SOLID Principles of Object-Oriented Design

Sakuntha Bimsara
3 min readJun 7, 2021

In the process of software development, we always deal with the changes in requirements of features at the beginning or ongoing development process, even getting new feature add-ons after deployment. Therefore it is most important to write code that is more readable, easy to extend, and makes other developers’ lives easy to work on. In object-oriented programming (OOP), SOLID principles teach us how to design our code and write code in well-structured architecture as it has a set of rules which guide how to achieve that.

SOLID principles have five sets of rules proposed to write maintainable and extensible systems. Understanding these concepts will make you a better developer and enable you to avoid code smells.

Well, Let’s see what these five rules are,

  1. Single responsibility principle
  2. 2. Open/Close principle

3. Liskov substitution principle

4. Interface segregation principle

5. Dependency inversion principle

Ok then, Let’s dive deeper into those principles.

Single-responsibility Principle

“A class should have one and only one reason to change, meaning that a class should have only one job”. It means that if our class assumes more than one responsibility we will have a high coupling. The cause is that our code will be fragile at any changes.

Suppose we have a User class like the following:

In this case, the method store is out of the scope and this responsibility should belong to a class that manages the database. The solution here is to create two classes each with proper responsibilities.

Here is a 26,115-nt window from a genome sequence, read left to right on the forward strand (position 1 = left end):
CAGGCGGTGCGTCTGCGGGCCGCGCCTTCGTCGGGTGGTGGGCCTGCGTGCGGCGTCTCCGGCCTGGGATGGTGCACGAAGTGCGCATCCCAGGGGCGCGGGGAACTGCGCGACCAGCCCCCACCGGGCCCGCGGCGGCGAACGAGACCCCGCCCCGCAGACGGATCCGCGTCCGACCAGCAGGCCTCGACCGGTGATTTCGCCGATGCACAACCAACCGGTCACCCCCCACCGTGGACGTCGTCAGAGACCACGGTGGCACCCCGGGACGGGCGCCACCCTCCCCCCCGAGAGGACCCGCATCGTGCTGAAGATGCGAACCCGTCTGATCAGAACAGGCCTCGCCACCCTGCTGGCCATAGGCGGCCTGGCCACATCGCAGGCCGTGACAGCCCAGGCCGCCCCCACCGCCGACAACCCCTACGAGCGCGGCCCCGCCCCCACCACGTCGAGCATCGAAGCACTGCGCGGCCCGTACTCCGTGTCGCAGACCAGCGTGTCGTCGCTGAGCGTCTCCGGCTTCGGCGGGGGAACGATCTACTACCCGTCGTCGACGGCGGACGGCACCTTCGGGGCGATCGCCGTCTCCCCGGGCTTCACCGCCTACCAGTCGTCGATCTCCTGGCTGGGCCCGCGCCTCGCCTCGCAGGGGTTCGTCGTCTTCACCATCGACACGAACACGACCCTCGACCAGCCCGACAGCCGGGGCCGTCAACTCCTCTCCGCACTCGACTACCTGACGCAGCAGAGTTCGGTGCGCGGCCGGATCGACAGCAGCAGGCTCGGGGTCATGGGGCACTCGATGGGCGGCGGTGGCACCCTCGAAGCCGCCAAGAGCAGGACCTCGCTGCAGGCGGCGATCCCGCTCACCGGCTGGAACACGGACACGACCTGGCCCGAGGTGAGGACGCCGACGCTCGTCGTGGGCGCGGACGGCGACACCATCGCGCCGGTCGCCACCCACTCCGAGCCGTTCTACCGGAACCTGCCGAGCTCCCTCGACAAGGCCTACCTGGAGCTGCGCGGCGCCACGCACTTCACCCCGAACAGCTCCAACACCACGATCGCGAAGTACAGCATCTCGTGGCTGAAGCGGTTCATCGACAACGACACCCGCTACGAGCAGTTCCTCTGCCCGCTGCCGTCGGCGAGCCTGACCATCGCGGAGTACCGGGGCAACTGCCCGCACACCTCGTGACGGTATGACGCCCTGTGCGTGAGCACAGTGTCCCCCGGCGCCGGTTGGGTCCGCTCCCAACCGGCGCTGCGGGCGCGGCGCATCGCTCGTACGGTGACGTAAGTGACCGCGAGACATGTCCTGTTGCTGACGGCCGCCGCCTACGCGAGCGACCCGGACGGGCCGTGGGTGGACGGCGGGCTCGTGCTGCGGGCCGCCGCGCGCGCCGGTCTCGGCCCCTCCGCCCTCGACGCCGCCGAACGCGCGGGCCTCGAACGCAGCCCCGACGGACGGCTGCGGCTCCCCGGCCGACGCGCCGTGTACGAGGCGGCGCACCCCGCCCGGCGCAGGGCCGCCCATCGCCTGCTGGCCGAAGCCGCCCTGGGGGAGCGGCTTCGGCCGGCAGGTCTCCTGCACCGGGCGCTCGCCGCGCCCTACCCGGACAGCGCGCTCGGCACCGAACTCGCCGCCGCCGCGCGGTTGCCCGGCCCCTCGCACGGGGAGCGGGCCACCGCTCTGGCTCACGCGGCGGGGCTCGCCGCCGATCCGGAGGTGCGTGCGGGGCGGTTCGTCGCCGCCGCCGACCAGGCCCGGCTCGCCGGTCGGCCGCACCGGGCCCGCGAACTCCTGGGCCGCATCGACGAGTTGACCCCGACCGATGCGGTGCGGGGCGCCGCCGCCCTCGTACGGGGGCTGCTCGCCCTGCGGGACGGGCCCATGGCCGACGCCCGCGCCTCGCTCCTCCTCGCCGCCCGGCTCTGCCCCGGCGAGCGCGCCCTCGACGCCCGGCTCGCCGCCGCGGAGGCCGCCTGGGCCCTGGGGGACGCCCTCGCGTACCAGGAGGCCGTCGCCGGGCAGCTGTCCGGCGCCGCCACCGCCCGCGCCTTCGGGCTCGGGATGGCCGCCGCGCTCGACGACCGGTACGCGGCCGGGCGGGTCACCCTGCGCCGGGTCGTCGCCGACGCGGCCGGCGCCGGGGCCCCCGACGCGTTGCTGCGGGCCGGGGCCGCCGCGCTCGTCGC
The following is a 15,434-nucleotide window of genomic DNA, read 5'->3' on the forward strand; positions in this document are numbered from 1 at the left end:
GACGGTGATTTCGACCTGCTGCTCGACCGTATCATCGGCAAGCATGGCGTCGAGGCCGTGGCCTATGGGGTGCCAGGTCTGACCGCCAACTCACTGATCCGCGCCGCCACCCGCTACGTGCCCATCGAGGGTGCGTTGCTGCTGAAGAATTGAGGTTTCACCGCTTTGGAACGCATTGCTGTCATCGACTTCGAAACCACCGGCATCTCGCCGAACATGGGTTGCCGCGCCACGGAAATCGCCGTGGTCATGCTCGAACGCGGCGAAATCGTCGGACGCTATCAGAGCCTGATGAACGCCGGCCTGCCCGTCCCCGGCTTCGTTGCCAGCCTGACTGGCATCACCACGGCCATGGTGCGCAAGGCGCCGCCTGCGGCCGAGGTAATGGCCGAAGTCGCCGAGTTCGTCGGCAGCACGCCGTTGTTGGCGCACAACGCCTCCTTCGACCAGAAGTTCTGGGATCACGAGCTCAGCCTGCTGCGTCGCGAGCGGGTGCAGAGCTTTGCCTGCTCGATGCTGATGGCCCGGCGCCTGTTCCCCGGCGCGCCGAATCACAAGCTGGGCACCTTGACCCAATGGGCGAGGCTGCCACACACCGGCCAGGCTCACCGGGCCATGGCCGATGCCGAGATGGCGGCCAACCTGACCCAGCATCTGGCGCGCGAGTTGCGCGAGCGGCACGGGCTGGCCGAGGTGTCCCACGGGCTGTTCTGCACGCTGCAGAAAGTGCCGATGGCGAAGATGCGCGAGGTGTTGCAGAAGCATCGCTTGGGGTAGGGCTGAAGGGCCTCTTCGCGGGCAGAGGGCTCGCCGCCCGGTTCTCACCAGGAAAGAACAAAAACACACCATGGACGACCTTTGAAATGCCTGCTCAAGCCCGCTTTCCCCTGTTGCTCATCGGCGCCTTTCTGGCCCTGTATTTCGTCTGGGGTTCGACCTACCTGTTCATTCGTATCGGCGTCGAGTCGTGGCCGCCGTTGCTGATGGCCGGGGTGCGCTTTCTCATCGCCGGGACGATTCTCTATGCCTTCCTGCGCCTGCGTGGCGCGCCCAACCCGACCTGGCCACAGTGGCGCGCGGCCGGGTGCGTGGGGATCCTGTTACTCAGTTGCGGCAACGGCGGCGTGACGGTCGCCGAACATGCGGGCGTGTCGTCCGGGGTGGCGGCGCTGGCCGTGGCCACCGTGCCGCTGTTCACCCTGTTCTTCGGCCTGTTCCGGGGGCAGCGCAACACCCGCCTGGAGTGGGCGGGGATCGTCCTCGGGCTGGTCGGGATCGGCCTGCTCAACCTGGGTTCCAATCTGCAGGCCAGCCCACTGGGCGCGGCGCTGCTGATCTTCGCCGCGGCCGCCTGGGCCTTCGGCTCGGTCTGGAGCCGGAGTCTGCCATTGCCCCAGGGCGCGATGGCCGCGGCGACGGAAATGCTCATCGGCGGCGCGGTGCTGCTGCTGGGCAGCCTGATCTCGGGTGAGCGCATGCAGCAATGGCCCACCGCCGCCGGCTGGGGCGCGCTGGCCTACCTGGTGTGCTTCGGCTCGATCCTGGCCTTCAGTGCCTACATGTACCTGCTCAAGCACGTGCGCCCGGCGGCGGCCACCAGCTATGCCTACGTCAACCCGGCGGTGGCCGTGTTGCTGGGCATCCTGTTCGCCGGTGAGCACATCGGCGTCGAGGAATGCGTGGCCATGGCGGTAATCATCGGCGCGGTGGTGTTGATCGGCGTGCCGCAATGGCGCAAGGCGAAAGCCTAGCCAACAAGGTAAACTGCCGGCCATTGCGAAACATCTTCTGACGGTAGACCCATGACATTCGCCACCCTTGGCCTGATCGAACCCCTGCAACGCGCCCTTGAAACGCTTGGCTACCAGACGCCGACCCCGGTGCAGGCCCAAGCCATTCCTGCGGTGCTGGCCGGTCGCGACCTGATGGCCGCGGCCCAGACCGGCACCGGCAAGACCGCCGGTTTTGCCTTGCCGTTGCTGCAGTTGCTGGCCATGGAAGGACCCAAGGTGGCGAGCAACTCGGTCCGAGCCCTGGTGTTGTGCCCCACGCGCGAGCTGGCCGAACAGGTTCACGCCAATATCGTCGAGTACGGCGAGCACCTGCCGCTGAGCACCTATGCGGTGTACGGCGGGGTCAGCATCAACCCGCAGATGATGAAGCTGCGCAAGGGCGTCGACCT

Open-closed Principle

According to this principle, a software entity must be easily extensible with new features without having to modify its existing code in use.

Suppose we have to calculate the total area of some objects and to do that we need an AreaCalculator class that does only a sum of each shape area. The issue here is that each shape has a different method to calculate its own area.

If we add another shape like a Circle we have to change the AreaCalculator in order to calculate the new shape area and this is not sustainable. The solution here is to create a simple Shape interface that has the area method and will be implemented by all other shapes. In this way, we will use only one method to calculate the sum and if we need to add a new shape it will just implement the Shape interface.

Liskov Substitution Principle

This principle says that objects must be replaceable by instances of their subtypes without altering the correct functioning of our system.

Let’s Imagine managing two types of the coffee machines. According to the user plan, we will use a basic or a premium coffee machine, the only difference is that the premium machine makes a good vanilla coffee plus than the basic machine. The main program behavior must be the same for both machines.

Interface Segregation Principle

This principle defines that a class should never implement an interface that does not go to use. In that case, means that in our implementations we will have methods that don’t need. The solution is to develop specific interfaces instead of general-purpose interfaces.

Dependency Inversion Principle

Entities must depend on abstractions, not on concretions. It states that the high-level module must not depend on the low-level module, but should depend on abstractions. This principle means that a particular class should not depend directly on another class but on an abstraction of this class. This principle allows for decoupling and more code reusability.


These principles represent the state of the art of code quality and following them permits you to write software that will be easily extended, reusable, and refactored.

I hope this article helps you to better understand what code quality is and maybe to improve your coding ability! Happy coding! 😄😄